Rising energy prices and a bleak economic outlook are set to pile the pressure on businesses trying to manage costs and the Brexit fallout in 2017, according to the boss of Yu Energy.
The UK energy market is a markedly "different world" than it was 12 months ago as wholesale prices and economic uncertainty start to hit suppliers, Bobby Kalar said.
The head of the AIM-listed firm - which supplies electricity and gas to small and medium sized enterprises (SME) - told the Press Association that it will be harder to hammer out fresh contracts as the company is forced to pass on price hikes to clients who face challenging business conditions themselves.
"There are various SMEs out there that have been impacted by economic forces ... or Brexit, and they will be using that as an opportunity to negotiate hard," Bobby Kalar said.
"We're trying to reduce their energy bills but trying to maintain our margins as well," he explained, adding that wholesale gas and electricity prices have risen between 30-40% over the last three to five months alone.
"If you're talking about the challenges, it's getting in front of the customer and making them understand that we're in a different world to what we were eight to 12 months ago."
Rising costs have already brought down at least one supplier.
Budget firm GB Energy blamed wholesale price spikes when it went bust in November, leaving 160,000 customers in limbo as they wait to be transferred to a new firm.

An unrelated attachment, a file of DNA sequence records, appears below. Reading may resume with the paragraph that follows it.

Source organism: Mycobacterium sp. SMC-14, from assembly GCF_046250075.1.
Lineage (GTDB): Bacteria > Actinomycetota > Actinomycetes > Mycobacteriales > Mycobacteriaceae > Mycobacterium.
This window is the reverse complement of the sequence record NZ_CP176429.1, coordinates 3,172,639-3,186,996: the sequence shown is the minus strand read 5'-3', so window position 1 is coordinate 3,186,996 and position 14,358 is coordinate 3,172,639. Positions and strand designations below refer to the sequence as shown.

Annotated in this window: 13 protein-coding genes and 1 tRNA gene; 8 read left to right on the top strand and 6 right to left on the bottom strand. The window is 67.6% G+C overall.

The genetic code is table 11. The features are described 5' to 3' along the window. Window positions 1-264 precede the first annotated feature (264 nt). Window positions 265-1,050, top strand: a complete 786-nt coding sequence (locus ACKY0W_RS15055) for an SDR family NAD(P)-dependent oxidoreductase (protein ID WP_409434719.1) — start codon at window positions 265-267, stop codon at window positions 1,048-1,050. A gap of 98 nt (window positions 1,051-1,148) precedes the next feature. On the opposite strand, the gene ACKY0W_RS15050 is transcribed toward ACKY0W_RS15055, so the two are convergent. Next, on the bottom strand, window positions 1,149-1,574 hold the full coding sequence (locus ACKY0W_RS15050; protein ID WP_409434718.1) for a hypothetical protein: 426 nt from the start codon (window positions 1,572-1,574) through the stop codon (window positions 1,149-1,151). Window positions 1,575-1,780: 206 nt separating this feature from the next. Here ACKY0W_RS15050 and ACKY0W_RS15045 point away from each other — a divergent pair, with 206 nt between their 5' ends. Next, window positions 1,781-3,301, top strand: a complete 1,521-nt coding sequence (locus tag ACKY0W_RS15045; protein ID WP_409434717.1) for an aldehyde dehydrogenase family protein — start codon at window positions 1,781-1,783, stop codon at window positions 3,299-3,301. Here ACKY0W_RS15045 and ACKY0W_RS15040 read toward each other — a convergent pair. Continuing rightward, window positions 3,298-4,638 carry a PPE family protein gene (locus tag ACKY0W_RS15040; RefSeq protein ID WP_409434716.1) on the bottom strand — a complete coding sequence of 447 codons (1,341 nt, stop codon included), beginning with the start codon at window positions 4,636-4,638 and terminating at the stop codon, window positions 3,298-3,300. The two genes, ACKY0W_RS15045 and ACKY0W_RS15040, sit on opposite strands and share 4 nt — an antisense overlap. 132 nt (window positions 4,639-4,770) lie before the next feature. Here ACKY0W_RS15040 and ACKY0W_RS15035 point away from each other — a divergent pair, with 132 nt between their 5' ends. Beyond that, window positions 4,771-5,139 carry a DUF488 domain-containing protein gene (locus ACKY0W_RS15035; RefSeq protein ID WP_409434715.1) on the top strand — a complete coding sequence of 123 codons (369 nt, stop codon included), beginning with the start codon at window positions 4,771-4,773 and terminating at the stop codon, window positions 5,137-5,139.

But Mr Kalar said contract hedging has been a successful strategy that has effectively shielded the business from price volatility.
In terms of customer totals, Mr Kalar said: "We're finding that we're losing some, and we're winning some, but I think our strategy is working."
Investors seem to have confidence in the company's game plan, with shares up over 60% since it launched its market flotation in March 2016.
Regardless of market challenges, Mr Kalar says he is confident the company will meet operating profit targets of £2.3 million for 2016.
Less than a year after its initial public offering, Yu Energy is eyeing plans to branch out into the water business, which Mr Kalar is expecting will draw in clients who are interested in a one-stop utilities shop.
The company is in the process of applying for licences with industry regulator Ofwat with the possibility of entering the water market in the third quarter of 2017.
"A lot of companies are holding their cards very close to their chest, but I'd like to think that we will be one of the very few numbers of suppliers that can actually offer gas, electricity and water under one banner."